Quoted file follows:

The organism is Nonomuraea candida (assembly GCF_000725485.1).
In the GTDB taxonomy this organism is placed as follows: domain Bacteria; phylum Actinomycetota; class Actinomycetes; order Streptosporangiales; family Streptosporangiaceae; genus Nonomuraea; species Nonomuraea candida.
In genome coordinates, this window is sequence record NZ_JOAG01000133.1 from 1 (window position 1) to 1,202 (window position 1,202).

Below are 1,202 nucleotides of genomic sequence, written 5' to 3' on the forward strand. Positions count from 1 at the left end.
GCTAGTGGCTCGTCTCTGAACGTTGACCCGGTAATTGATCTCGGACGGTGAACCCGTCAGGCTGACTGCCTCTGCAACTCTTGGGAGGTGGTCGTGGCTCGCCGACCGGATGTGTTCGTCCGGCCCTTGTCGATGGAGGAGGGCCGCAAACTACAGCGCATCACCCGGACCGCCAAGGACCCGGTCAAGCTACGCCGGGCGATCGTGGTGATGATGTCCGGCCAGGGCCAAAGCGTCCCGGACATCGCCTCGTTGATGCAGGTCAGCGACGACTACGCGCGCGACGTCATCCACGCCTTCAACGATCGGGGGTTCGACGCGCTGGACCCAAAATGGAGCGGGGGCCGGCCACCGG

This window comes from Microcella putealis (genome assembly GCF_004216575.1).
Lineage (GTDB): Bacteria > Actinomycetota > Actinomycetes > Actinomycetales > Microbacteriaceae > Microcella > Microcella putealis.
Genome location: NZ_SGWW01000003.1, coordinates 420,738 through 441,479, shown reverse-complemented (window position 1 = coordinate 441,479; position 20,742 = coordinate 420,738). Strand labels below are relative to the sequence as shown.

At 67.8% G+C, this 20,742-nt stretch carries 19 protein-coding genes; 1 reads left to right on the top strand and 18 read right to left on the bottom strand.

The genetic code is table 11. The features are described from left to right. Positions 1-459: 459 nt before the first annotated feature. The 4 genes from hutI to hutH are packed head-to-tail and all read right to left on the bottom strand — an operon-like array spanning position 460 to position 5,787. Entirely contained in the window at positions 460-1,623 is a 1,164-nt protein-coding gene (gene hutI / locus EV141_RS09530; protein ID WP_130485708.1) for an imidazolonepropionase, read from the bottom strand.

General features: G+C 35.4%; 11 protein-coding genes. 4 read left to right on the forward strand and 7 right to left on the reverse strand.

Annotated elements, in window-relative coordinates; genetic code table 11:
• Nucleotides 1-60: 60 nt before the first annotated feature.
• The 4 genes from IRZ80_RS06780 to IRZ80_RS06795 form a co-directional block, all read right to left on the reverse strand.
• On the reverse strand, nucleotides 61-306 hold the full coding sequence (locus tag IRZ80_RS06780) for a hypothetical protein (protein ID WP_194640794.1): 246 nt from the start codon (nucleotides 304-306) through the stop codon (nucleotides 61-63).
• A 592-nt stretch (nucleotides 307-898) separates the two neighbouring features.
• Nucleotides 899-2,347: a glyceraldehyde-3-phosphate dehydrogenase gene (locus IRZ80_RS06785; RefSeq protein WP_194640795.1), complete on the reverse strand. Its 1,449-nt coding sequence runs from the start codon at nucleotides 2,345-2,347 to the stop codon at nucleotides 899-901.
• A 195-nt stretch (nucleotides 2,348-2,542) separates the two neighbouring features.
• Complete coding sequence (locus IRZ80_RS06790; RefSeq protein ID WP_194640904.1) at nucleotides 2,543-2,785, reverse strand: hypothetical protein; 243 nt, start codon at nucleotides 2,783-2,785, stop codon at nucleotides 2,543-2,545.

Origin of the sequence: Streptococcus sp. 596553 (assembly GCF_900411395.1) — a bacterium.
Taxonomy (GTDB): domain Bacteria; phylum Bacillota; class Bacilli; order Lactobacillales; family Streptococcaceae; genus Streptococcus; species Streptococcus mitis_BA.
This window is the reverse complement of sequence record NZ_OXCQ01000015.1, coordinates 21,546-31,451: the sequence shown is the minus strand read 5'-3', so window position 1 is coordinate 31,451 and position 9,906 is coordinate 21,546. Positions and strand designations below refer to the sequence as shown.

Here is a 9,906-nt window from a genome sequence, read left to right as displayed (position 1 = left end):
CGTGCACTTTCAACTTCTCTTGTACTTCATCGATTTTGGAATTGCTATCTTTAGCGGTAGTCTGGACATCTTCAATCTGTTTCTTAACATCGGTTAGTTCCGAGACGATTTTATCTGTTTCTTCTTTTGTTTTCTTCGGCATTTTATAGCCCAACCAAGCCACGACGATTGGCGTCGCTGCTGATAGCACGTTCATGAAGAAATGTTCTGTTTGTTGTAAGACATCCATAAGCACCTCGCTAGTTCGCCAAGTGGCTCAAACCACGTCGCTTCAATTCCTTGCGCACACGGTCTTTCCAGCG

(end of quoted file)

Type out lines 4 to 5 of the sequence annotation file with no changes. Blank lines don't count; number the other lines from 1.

Below are 1,202 nucleotides of genomic sequence, written 5' to 3' on the forward strand. Positions count from 1 at the left end.
GCTAGTGGCTCGTCTCTGAACGTTGACCCGGTAATTGATCTCGGACGGTGAACCCGTCAGGCTGACTGCCTCTGCAACTCTTGGGAGGTGGTCGTGGCTCGCCGACCGGATGTGTTCGTCCGGCCCTTGTCGATGGAGGAGGGCCGCAAACTACAGCGCATCACCCGGACCGCCAAGGACCCGGTCAAGCTACGCCGGGCGATCGTGGTGATGATGTCCGGCCAGGGCCAAAGCGTCCCGGACATCGCCTCGTTGATGCAGGTCAGCGACGACTACGCGCGCGACGTCATCCACGCCTTCAACGATCGGGGGTTCGACGCGCTGGACCCAAAATGGAGCGGGGGCCGGCCACCGG